• Needham, Joseph. Science and Civilization in China (Cambridge University Press, 1954-)
  • Pickstone, John, Ways of Knowing: A New History of Science, Technology and Medicine (Manchester: Manchester University Press, 2000)
  • Pomata, Gianna and Nancy G. Siraisi, eds, Historia: Empiricism and Erudition in Early Modern Europe (Cambridge, MA: MIT Press, 2005)
  • Qureshi, Sadiah, Peoples on Parade: Exhibitions, Empire and Anthropology in Nineteenth-Century Britain (Chicago: University of Chicago Press, 2011)
  • Raj, Kapil, Relocating Modern Science: Circulation and the Construction of Knowledge in South Asia and Europe, 1650-1900 (Basingstoke: Palgrave, 2007)
  • Rashed, Rosdi, Encyclopedia of the History of Arabic Science (Taylor and Francis, 1996)
  • Roberts, Lissa, Simon Schaffer, and Peter Dear, eds., The Mindful Hand: Inquiry and Invention from the Late Renaissance to Early Industrialisation (Amsterdam: Koninkliijke Nederlandse Akademie van Wetenschappen, 2007)
  • Robson, Eleanor, Mathematics in Ancient Iraq (Princeton: Princeton University Press, 2008)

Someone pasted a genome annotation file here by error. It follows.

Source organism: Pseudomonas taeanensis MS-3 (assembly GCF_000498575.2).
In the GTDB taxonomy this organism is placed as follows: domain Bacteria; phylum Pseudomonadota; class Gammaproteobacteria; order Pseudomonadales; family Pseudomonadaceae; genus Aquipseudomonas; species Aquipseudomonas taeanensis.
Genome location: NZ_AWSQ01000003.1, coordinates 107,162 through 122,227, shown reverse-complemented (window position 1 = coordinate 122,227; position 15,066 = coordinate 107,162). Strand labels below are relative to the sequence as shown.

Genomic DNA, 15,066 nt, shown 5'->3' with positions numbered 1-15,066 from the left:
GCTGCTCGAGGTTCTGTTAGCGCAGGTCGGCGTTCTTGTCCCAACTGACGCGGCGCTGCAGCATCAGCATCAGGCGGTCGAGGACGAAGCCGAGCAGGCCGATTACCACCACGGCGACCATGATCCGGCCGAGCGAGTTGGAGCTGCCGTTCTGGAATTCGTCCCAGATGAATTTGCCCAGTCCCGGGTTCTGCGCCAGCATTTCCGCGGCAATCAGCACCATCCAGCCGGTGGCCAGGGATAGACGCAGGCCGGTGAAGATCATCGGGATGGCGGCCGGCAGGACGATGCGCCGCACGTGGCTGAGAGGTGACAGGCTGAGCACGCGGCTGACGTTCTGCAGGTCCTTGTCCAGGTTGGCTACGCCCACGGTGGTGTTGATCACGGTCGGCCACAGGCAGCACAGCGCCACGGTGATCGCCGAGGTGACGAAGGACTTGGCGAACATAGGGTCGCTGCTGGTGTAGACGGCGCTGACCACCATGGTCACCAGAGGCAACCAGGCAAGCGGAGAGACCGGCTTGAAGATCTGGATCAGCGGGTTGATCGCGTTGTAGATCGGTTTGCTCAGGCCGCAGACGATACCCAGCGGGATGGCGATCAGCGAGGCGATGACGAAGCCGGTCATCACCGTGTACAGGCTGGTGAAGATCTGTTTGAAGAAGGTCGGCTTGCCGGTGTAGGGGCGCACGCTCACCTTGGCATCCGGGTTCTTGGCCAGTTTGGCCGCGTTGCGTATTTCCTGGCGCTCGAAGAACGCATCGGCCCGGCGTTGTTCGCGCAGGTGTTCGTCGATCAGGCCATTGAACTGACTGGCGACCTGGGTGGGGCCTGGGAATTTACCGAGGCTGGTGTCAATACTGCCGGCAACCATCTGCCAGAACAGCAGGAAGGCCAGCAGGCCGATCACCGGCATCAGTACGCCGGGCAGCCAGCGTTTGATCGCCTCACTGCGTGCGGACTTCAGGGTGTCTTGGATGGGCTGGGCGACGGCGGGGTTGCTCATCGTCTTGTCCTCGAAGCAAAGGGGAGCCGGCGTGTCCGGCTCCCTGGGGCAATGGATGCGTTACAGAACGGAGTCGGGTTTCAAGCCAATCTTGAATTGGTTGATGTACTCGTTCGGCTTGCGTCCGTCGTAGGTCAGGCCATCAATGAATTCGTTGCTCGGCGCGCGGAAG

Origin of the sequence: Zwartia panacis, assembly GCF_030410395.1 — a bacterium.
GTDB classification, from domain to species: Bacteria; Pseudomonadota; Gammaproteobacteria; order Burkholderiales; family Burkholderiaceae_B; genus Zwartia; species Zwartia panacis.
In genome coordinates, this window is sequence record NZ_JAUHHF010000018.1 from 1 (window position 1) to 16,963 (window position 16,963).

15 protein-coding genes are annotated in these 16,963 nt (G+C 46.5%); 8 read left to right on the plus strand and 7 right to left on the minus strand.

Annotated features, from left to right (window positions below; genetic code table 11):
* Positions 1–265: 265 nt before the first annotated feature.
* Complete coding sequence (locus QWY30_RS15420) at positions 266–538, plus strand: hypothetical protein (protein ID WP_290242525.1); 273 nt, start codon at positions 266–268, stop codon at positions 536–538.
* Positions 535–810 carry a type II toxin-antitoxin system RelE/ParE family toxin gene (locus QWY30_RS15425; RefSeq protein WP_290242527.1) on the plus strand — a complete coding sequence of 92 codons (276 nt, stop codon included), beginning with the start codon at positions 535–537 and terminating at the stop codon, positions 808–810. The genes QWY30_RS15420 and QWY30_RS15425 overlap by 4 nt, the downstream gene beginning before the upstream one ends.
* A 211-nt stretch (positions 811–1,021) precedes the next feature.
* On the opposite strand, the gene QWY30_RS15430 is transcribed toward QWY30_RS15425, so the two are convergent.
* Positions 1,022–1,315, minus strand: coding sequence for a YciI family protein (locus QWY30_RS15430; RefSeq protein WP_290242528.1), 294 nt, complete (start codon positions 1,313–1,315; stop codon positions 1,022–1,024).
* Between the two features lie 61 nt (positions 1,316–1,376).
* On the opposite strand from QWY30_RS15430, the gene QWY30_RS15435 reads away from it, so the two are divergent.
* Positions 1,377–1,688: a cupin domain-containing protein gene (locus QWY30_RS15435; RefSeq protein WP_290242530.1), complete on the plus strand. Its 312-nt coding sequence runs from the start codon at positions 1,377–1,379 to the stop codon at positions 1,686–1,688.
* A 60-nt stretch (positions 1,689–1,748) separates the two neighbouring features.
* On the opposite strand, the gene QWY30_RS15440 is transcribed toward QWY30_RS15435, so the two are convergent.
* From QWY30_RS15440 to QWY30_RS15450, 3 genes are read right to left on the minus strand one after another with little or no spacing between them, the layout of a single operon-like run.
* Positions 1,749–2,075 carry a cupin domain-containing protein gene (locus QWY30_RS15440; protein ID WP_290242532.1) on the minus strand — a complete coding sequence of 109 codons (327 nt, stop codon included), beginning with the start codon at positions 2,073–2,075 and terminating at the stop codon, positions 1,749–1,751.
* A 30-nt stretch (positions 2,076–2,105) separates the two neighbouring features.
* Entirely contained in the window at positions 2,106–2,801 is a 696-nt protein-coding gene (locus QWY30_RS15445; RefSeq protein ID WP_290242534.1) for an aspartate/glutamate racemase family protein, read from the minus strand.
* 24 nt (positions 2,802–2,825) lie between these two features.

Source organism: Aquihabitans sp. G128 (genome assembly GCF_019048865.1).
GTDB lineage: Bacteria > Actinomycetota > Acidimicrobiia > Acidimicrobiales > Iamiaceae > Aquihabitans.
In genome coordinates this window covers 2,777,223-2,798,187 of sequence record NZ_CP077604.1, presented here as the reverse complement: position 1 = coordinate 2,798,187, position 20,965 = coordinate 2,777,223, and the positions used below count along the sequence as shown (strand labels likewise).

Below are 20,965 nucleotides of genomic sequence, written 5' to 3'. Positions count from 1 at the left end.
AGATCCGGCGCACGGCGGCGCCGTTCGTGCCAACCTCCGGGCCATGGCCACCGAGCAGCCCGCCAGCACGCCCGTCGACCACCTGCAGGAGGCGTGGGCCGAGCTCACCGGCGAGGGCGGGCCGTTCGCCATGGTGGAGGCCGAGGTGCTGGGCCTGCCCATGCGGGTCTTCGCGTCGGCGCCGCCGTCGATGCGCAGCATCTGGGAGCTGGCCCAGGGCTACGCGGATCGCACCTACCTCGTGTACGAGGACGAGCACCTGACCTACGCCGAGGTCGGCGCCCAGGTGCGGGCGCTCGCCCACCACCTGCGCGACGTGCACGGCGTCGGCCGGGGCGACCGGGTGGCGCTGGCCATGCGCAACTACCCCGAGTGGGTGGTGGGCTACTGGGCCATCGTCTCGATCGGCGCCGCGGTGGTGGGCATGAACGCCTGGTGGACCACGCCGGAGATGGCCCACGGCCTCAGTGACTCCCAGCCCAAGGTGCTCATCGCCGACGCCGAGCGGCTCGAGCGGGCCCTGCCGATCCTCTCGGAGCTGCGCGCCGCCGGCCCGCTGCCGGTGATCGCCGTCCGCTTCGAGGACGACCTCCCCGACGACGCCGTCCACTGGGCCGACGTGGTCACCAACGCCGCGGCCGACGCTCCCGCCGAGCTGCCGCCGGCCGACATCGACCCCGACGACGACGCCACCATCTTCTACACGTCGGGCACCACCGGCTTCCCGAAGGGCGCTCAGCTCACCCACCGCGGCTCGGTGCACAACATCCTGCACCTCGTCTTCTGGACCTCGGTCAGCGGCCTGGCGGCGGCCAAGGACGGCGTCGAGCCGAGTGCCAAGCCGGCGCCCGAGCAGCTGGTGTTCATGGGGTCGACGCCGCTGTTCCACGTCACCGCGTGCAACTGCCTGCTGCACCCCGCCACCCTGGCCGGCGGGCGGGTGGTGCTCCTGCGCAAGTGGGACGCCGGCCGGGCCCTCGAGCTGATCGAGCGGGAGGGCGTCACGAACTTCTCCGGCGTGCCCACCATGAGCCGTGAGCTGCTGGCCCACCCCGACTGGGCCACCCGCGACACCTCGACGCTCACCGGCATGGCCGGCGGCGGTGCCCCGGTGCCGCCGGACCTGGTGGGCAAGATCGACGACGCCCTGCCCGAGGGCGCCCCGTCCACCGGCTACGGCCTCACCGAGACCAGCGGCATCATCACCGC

• Rose, Nikolas, Governing the Soul: The Shaping of the Private Self (London: Free Association Books, 1989)
  • Schaffer, Simon and Steven Shapin, Leviathan and the Air Pump: Hobbes, Boyle and the Experimental Life (Princeton: Princeton University Press, 1989)
  • Selin, Helaine, ed. Encyclopaedia of the History of Science, Technology, and Medicine in Non Western Cultures. Third edition (Dordrecht: Springer Reference, 2016)
  • Shapin, Steven, A Social History of Truth: Civility and Science in Seventeenth-Century England (Chicago: University of Chicago Press, 1994)
  • Shapin, Steven, The Scientific Revolution (Chicago: University of Chicago Press, 1996)
  • Wolfe, Audra, Competing with the Soviets: Science, Technology and the State in Cold War America (Baltimore: John Hopkins University Press, 2013)
  • Wootton, David, The Invention of Science: A New History of the Scientific Revolution (London: Penguin, 2015)
  • Worboys, Michael, Spreading Germs: Disease Theories and Medical Practice in Britain, 1865–1900 (Cambridge, 2000)